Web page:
MOUNT STERLING, Ky. (AP/WDKY) – The Kentucky Board of Medical Licensure says a Mount Sterling doctor allowed his unlicensed wife to mishandle vaccines, causing an infection outbreak in patients across Kentucky, Indiana and Ohio.
The Lexington Herald-Leader reports the board on Friday placed Dr. Paul E. McLaughlin on five years’ probation. He also was ordered to pay $5,000 for delegating to someone without a medical license and contributing to a public health crisis.
The vaccination provider “Location Vaccination” is owned and operated by McLaughlin’s wife, Fairshinda Sabounchi McLaughlin.
The company was hired during last year’s flu seasons to provide vaccines to adult employees in more than 20 municipalities. The state Department of Public Health first began investigating the company in February after learning its patients were experiencing pain, swelling and lumps at their injection sites.
UPDATE: McLaughlin’s attorney Tracy S. Prewitt has responded to the board’s decision and the Herald-Leader’s report. Below is her statement.
“Dr. McLaughlin has been a valued member of the medical community for many years and has always provided careful, conscientious care to his patients. His care has never been questioned in the past. While some patients reported reactions to vaccines administered by Location Vaccination, a separate entity, there has been no determination that these reactions were anything other than well-recognized side -effects associated with most vaccines. The Kentucky Board of Medical Licensure has not restricted Dr. McLaughlin’s medical license. This Agreed Order simply sets out the unproven accusations of others. Dr. McLaughlin has denied all issues related to quality of care.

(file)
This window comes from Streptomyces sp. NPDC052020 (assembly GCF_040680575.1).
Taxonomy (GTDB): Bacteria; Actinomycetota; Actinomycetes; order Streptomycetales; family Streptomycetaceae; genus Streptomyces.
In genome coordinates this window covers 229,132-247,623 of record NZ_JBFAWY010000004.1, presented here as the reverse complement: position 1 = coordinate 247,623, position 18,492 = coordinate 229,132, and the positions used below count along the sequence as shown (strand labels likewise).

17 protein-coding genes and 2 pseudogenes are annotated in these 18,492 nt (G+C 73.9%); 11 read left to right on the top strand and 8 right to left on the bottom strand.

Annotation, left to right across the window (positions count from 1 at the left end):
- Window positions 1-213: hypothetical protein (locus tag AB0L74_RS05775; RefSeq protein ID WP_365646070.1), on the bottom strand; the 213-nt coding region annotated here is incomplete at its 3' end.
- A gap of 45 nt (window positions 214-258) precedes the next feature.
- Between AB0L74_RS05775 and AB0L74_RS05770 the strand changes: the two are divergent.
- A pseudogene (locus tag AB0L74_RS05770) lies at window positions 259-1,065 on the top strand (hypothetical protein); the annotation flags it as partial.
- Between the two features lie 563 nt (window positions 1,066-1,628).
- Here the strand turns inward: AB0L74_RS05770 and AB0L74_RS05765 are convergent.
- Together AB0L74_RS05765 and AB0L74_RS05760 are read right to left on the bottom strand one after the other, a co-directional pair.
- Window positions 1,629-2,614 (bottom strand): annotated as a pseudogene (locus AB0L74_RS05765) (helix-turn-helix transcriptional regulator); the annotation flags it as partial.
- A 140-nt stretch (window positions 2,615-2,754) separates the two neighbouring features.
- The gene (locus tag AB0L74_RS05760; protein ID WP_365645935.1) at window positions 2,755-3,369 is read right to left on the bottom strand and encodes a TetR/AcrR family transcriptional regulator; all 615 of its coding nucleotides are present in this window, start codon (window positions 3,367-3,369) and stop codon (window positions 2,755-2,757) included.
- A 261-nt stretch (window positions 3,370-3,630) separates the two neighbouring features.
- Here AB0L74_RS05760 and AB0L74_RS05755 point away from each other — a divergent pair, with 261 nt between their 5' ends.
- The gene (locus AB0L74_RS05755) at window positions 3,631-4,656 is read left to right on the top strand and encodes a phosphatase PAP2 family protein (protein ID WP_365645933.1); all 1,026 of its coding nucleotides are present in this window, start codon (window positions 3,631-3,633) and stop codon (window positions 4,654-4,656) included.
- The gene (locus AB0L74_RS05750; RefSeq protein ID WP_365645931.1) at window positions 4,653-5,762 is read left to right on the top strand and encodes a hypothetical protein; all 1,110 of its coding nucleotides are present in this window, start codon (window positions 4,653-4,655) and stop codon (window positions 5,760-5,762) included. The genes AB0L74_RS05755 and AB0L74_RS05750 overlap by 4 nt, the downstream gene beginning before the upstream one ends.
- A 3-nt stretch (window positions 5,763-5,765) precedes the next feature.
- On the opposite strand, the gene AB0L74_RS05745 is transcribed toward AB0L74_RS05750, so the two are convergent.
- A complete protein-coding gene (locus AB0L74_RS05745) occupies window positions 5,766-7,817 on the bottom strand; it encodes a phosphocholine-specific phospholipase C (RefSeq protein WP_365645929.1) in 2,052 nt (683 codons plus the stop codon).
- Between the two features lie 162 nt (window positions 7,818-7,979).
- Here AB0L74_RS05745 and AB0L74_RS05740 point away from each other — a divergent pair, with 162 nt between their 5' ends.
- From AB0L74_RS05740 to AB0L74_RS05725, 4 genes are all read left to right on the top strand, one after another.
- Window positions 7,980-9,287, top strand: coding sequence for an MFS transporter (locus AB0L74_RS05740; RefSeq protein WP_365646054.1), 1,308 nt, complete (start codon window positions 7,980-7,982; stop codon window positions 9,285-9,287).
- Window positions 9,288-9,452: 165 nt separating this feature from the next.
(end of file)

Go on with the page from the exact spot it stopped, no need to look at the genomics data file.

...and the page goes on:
The Statement in the Lexington Herald-Leader article claiming that Dr. McLaughlin said he “wasn’t really interested” about the reports about the reactions was incorrect. The reporter misquoted the Agreed Order which stated that, actually, the CDC (not Dr. McLaughlin) was not really interested in investigating the initial report made to its office regarding the reactions. Dr. McLaughlin has consistently been proactive and eager for the CDC to investigate the matter.
Kentucky law generally does not require individuals who administer vaccines to maintain licensure through any local, state, or federal agency.”